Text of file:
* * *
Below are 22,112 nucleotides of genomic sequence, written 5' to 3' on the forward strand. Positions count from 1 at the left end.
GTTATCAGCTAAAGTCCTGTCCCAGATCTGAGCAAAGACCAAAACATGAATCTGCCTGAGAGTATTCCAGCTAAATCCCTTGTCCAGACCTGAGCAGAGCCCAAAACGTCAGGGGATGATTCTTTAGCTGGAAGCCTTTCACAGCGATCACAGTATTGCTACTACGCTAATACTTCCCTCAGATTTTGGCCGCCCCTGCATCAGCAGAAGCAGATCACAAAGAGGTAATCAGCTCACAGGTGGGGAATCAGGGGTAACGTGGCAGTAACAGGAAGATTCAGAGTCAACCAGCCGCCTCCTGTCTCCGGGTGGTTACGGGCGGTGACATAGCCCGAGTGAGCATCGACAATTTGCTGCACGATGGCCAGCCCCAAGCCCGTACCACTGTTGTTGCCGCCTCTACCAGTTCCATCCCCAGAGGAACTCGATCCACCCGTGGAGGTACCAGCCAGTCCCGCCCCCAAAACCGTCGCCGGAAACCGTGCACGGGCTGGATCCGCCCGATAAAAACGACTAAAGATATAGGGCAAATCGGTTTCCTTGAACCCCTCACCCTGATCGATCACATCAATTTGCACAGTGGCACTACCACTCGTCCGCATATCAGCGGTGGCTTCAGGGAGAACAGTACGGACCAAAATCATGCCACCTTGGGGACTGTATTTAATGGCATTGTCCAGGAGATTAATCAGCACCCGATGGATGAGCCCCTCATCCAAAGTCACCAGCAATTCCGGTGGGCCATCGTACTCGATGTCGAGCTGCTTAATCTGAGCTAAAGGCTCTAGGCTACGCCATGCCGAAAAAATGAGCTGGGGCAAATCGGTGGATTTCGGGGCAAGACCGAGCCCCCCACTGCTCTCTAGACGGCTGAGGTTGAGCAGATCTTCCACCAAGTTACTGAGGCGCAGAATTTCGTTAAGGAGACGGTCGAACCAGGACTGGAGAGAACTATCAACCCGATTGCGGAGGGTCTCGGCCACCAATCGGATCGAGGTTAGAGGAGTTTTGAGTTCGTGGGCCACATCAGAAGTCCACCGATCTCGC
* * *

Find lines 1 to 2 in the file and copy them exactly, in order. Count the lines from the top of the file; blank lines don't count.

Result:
Below are 22,112 nucleotides of genomic sequence, written 5' to 3' on the forward strand. Positions count from 1 at the left end.
GTTATCAGCTAAAGTCCTGTCCCAGATCTGAGCAAAGACCAAAACATGAATCTGCCTGAGAGTATTCCAGCTAAATCCCTTGTCCAGACCTGAGCAGAGCCCAAAACGTCAGGGGATGATTCTTTAGCTGGAAGCCTTTCACAGCGATCACAGTATTGCTACTACGCTAATACTTCCCTCAGATTTTGGCCGCCCCTGCATCAGCAGAAGCAGATCACAAAGAGGTAATCAGCTCACAGGTGGGGAATCAGGGGTAACGTGGCAGTAACAGGAAGATTCAGAGTCAACCAGCCGCCTCCTGTCTCCGGGTGGTTACGGGCGGTGACATAGCCCGAGTGAGCATCGACAATTTGCTGCACGATGGCCAGCCCCAAGCCCGTACCACTGTTGTTGCCGCCTCTACCAGTTCCATCCCCAGAGGAACTCGATCCACCCGTGGAGGTACCAGCCAGTCCCGCCCCCAAAACCGTCGCCGGAAACCGTGCACGGGCTGGATCCGCCCGATAAAAACGACTAAAGATATAGGGCAAATCGGTTTCCTTGAACCCCTCACCCTGATCGATCACATCAATTTGCACAGTGGCACTACCACTCGTCCGCATATCAGCGGTGGCTTCAGGGAGAACAGTACGGACCAAAATCATGCCACCTTGGGGACTGTATTTAATGGCATTGTCCAGGAGATTAATCAGCACCCGATGGATGAGCCCCTCATCCAAAGTCACCAGCAATTCCGGTGGGCCATCGTACTCGATGTCGAGCTGCTTAATCTGAGCTAAAGGCTCTAGGCTACGCCATGCCGAAAAAATGAGCTGGGGCAAATCGGTGGATTTCGGGGCAAGACCGAGCCCCCCACTGCTCTCTAGACGGCTGAGGTTGAGCAGATCTTCCACCAAGTTACTGAGGCGCAGAATTTCGTTAAGGAGACGGTCGAACCAGGACTGGAGAGAACTATCAACCCGATTGCGGAGGGTCTCGGCCACCAATCGGATCGAGGTTAGAGGAGTTTTGAGTTCGTGGGCCACATCAGAAGTCCACCGATCTCGC